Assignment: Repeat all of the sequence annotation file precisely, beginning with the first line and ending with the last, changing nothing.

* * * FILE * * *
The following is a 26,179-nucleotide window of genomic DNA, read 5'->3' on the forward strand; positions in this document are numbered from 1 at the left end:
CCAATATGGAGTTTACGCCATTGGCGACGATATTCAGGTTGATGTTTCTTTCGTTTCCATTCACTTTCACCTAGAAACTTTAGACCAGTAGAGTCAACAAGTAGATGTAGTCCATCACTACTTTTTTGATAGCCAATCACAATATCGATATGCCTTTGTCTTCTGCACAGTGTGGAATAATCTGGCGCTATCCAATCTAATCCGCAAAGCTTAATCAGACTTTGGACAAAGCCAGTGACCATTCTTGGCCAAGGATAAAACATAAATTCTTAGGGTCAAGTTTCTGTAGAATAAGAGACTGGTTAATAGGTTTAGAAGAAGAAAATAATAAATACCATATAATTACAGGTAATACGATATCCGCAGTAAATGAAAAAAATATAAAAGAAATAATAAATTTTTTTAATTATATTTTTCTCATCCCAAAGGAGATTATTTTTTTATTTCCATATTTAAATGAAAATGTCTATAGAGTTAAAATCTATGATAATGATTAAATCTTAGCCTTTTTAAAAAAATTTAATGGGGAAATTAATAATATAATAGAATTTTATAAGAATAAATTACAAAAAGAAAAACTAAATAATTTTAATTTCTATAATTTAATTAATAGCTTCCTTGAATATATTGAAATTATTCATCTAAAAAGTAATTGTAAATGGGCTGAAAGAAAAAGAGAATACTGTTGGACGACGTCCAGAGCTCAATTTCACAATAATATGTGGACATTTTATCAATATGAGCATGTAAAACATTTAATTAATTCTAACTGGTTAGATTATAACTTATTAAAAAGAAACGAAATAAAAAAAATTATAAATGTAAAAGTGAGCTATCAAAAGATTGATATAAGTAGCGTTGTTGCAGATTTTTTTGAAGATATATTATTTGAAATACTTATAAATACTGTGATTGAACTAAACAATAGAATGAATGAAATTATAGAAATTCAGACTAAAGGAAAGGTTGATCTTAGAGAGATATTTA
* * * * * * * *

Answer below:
The following is a 26,179-nucleotide window of genomic DNA, read 5'->3' on the forward strand; positions in this document are numbered from 1 at the left end:
CCAATATGGAGTTTACGCCATTGGCGACGATATTCAGGTTGATGTTTCTTTCGTTTCCATTCACTTTCACCTAGAAACTTTAGACCAGTAGAGTCAACAAGTAGATGTAGTCCATCACTACTTTTTTGATAGCCAATCACAATATCGATATGCCTTTGTCTTCTGCACAGTGTGGAATAATCTGGCGCTATCCAATCTAATCCGCAAAGCTTAATCAGACTTTGGACAAAGCCAGTGACCATTCTTGGCCAAGGATAAAACATAAATTCTTAGGGTCAAGTTTCTGTAGAATAAGAGACTGGTTAATAGGTTTAGAAGAAGAAAATAATAAATACCATATAATTACAGGTAATACGATATCCGCAGTAAATGAAAAAAATATAAAAGAAATAATAAATTTTTTTAATTATATTTTTCTCATCCCAAAGGAGATTATTTTTTTATTTCCATATTTAAATGAAAATGTCTATAGAGTTAAAATCTATGATAATGATTAAATCTTAGCCTTTTTAAAAAAATTTAATGGGGAAATTAATAATATAATAGAATTTTATAAGAATAAATTACAAAAAGAAAAACTAAATAATTTTAATTTCTATAATTTAATTAATAGCTTCCTTGAATATATTGAAATTATTCATCTAAAAAGTAATTGTAAATGGGCTGAAAGAAAAAGAGAATACTGTTGGACGACGTCCAGAGCTCAATTTCACAATAATATGTGGACATTTTATCAATATGAGCATGTAAAACATTTAATTAATTCTAACTGGTTAGATTATAACTTATTAAAAAGAAACGAAATAAAAAAAATTATAAATGTAAAAGTGAGCTATCAAAAGATTGATATAAGTAGCGTTGTTGCAGATTTTTTTGAAGATATATTATTTGAAATACTTATAAATACTGTGATTGAACTAAACAATAGAATGAATGAAATTATAGAAATTCAGACTAAAGGAAAGGTTGATCTTAGAGAGATATTTA